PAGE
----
Ireland need a hero to take us through to Russia
Ken Early says the World Cup draw is too good to be true but Ireland need leaders to progress
Former German striker Oliver Bierhoff shows the name of Wales during the preliminary draw for the 2018 World Cup qualifiers. Photograph: Getty Images
‘Wales?” George Hamilton’s exclamation was disbelieving, as though a little part of him suspected Oliver Bierhoff and Jérôme Valcke were playing some kind of cruel joke. John Delaney’s decision not to travel to St Petersburg for the draw meant there was no immediate chance to see his reaction to Ireland’s World Cup qualifying draw, but you have to imagine the FAI’s chief executive allowed himself a secret smile, as he famously did on camera when Ireland were drawn against Estonia in the playoffs for Euro 2012.
The comments on the draw from the Ireland camp were characterised by careful understatement and scrupulous respect. “It makes interesting reading,” David Forde told RTÉ.
“It could have been worse, it could have been a lot better,” Martin O’Neill told Sky Sports.
In truth, the draw is almost too good to be true. Ireland were drawn in a six-team group, which will have pleased the FAI because it means they get to host an extra competitive home game, but also managed to avoid all six of the football superpowers (Germany, Italy, Spain, France, England and the Netherlands) Uefa decreed had to be placed in the six-team groups.
Wales’s ascent to the status of top seeds is the most powerful demonstration that in international football, where the talent is now more evenly distributed than in the elite club game, one world-class player can make all the difference. Wales have a Premier League star in Aaron Ramsey and decent performers in Joe Allen and Ashley Williams, but Gareth Bale’s gigantic talent has made all the difference for them.
The same thing has been happening to a lesser extent with Austria, which took four points off Ireland in the qualifiers for the 2014 World Cup largely because they had David Alaba. Maybe it’s unfair to say that Wales and Austria are one-man teams, but it’s quite reasonable to point out that if Bale or Alaba happens to be injured, they are much less of a threat.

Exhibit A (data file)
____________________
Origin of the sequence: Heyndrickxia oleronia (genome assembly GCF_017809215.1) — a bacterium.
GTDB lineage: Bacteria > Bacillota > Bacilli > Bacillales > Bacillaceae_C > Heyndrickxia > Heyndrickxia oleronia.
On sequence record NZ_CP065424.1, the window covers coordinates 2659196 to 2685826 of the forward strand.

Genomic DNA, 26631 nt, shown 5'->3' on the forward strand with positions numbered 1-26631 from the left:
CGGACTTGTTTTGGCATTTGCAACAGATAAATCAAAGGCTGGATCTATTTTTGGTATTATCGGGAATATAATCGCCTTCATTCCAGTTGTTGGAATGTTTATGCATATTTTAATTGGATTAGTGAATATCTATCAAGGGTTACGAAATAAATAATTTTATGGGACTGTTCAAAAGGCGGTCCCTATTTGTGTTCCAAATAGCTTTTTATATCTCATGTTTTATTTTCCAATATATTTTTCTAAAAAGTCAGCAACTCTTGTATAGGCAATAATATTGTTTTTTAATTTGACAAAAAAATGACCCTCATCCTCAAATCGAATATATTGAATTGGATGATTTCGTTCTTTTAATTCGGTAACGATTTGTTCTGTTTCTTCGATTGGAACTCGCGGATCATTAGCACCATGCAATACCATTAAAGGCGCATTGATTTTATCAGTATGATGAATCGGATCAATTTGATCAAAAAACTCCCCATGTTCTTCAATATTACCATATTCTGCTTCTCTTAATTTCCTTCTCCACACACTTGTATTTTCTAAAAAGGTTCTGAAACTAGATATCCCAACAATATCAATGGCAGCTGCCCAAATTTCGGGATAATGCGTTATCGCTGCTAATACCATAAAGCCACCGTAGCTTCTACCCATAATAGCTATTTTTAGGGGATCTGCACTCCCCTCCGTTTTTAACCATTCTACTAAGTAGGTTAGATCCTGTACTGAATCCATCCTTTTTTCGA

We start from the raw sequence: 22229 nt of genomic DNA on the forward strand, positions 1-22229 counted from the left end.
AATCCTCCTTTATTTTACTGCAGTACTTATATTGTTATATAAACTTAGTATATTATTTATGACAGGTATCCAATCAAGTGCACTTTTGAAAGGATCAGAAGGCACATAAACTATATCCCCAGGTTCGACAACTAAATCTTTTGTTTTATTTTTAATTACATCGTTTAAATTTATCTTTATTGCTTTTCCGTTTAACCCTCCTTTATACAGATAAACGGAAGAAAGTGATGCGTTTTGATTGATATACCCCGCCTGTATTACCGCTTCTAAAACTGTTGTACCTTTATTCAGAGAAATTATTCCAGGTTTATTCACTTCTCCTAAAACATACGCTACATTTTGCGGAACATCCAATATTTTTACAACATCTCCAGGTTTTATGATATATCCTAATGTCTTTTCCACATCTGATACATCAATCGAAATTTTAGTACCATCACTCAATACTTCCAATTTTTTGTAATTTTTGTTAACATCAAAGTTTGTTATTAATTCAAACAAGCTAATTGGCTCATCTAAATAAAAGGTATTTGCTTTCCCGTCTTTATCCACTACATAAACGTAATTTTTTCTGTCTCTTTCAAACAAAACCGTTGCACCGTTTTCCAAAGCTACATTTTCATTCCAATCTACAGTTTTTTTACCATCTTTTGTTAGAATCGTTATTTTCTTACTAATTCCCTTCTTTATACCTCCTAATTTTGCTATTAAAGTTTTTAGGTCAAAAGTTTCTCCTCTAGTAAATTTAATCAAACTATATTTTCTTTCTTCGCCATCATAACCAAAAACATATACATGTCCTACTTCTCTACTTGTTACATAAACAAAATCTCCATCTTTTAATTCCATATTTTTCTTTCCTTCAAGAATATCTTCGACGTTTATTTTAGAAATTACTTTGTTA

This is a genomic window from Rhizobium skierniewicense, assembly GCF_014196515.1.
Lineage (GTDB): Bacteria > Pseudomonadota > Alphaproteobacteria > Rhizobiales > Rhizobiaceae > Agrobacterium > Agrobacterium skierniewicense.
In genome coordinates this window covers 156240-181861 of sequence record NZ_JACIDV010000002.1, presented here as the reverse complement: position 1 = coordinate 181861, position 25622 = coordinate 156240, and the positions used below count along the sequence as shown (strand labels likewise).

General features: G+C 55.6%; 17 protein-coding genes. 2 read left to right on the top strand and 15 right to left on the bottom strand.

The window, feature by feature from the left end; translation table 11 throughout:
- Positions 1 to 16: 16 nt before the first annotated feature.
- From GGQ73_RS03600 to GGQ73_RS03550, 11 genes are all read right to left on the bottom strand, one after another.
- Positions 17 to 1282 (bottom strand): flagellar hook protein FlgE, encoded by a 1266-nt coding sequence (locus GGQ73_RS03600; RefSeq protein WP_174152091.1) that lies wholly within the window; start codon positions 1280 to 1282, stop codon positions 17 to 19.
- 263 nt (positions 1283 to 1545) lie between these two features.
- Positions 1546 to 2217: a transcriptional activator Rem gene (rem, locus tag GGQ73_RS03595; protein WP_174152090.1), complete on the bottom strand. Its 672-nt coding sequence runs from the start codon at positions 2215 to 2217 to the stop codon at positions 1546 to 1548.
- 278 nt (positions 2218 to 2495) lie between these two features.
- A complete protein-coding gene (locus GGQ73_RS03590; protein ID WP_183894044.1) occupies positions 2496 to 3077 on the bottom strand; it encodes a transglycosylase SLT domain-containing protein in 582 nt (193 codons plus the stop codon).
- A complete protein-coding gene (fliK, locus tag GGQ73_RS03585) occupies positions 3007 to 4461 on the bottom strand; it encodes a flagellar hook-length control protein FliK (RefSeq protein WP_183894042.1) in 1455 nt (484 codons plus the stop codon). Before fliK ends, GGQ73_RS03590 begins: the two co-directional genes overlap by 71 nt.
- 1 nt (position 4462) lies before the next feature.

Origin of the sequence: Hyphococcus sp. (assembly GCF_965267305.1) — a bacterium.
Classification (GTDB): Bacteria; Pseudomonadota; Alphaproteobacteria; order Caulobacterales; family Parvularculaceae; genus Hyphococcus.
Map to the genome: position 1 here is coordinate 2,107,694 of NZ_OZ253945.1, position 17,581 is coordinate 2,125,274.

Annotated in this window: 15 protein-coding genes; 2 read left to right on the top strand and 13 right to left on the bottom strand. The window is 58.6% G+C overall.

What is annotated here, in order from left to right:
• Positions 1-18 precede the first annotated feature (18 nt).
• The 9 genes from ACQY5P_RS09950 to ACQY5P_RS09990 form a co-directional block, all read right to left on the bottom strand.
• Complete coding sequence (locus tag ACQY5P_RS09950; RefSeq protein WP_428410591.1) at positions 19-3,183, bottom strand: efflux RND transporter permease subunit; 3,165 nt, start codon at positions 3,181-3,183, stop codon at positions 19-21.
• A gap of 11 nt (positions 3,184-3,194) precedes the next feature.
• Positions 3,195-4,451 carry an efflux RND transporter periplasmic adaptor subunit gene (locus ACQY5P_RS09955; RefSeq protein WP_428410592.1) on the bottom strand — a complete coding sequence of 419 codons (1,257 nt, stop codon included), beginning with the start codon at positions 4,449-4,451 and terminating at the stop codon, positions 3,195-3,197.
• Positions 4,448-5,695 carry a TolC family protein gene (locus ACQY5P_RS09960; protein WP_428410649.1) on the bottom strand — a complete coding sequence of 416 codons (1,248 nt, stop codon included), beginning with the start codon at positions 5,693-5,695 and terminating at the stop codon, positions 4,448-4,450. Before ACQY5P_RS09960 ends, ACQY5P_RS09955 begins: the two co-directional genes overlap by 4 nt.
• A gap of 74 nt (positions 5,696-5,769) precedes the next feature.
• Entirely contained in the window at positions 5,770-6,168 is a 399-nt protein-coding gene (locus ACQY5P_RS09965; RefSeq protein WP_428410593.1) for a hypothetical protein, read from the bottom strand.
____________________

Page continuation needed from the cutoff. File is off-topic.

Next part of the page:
O’Neill said that he was “fearing the worst” when Serbia emerged as the third-seeded team in Ireland’s group. Right now, Serbia are the only team in Euro 2016 qualifying who currently have a negative points total, after having three points deducted for their part in the chaos that resulted in the qualifier against Albania being abandoned – although they have appealed that ruling by the Court of Arbitration for Sport.
The Serbs, whose Under-20s recently won the World Cup, will probably view the draw as their just deserts after the injustices inflicted upon them by the CAS. They will probably expect to top the group, and yet they still plainly have a lot of work to do to marshal their obvious talent into a functional team unit.
Georgia are one of those teams who are always said to be tricky opponents, and yet reliably finish last or second-last in the qualifying group. Moldova, meanwhile, contrived to lose at home to Liechtenstein in Euro 2016 qualifying, and only managed to draw the return game.
On paper, then, this is close to the ideal group for Ireland. So it’s an indication of where Irish football is at right now that the bookies still give Ireland only a 25 per cent chance of actually qualifying.
Forecasting Ireland’s chances is complicated by the fact that we can expect the team that plays these qualifiers will look quite different from the current side. Shay Given will be 40 by the time the matches kick off, Robbie Keane will be 36, John O’Shea 35, Wes Hoolahan 34 and Jonathan Walters 33. It seems likely that some of these players will have retired from international football by then, but it’s not yet clear who will succeed them.
Still we will be tormented by hope. There are examples all around Europe of smaller nations that are hardly laden down with world-class footballers yet are making a much better fist of international football than Ireland.
Northern Ireland are second in their group having won four out of six qualifiers. Slovakia, who couldn’t beat Ireland in four attempts over recent qualifying groups, are leading a section that includes Spain.
The best example is Iceland, who are currently leading a qualifying group that includes the Czech Republic, Holland and Turkey. In their different ways these teams have all become greater than the sum of their parts.
If Martin O’Neill can crack the Iceland code, maybe Ireland can do it too.